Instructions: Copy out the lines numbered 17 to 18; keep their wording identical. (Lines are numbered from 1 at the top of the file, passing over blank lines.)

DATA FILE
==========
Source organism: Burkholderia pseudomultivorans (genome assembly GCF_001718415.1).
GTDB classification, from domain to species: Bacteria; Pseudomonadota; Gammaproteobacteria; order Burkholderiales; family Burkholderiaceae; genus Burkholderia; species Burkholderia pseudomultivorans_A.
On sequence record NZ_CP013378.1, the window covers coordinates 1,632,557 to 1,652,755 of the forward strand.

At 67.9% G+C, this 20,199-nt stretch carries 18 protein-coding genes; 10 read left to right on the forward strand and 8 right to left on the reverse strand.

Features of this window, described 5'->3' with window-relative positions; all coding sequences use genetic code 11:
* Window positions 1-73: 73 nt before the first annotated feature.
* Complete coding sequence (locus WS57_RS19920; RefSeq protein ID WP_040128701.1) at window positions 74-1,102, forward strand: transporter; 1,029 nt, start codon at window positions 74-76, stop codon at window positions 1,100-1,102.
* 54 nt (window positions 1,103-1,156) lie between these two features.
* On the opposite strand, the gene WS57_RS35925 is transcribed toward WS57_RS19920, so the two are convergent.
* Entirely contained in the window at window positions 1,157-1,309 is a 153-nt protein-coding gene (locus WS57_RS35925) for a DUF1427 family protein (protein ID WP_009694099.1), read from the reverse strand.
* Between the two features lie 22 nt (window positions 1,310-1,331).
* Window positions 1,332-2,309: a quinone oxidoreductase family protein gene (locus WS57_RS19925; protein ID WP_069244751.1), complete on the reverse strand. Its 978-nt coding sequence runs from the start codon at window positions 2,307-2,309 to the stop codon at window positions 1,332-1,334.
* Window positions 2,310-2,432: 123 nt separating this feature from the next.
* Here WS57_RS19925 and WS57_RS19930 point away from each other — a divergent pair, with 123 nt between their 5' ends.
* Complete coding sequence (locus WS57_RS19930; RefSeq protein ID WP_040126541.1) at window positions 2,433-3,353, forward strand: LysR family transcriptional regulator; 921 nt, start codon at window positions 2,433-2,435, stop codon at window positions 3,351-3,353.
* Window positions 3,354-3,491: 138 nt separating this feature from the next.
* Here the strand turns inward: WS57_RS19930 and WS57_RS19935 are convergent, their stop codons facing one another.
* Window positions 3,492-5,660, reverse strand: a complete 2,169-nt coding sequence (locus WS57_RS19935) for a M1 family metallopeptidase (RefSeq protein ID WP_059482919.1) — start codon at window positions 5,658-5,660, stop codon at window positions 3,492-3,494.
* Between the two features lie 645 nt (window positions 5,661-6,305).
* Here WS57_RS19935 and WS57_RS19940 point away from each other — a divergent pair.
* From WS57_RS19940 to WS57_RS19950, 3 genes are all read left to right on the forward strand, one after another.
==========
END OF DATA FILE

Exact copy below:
* Here the strand turns inward: WS57_RS19930 and WS57_RS19935 are convergent, their stop codons facing one another.
* Window positions 3,492-5,660, reverse strand: a complete 2,169-nt coding sequence (locus WS57_RS19935) for a M1 family metallopeptidase (RefSeq protein ID WP_059482919.1) — start codon at window positions 5,658-5,660, stop codon at window positions 3,492-3,494.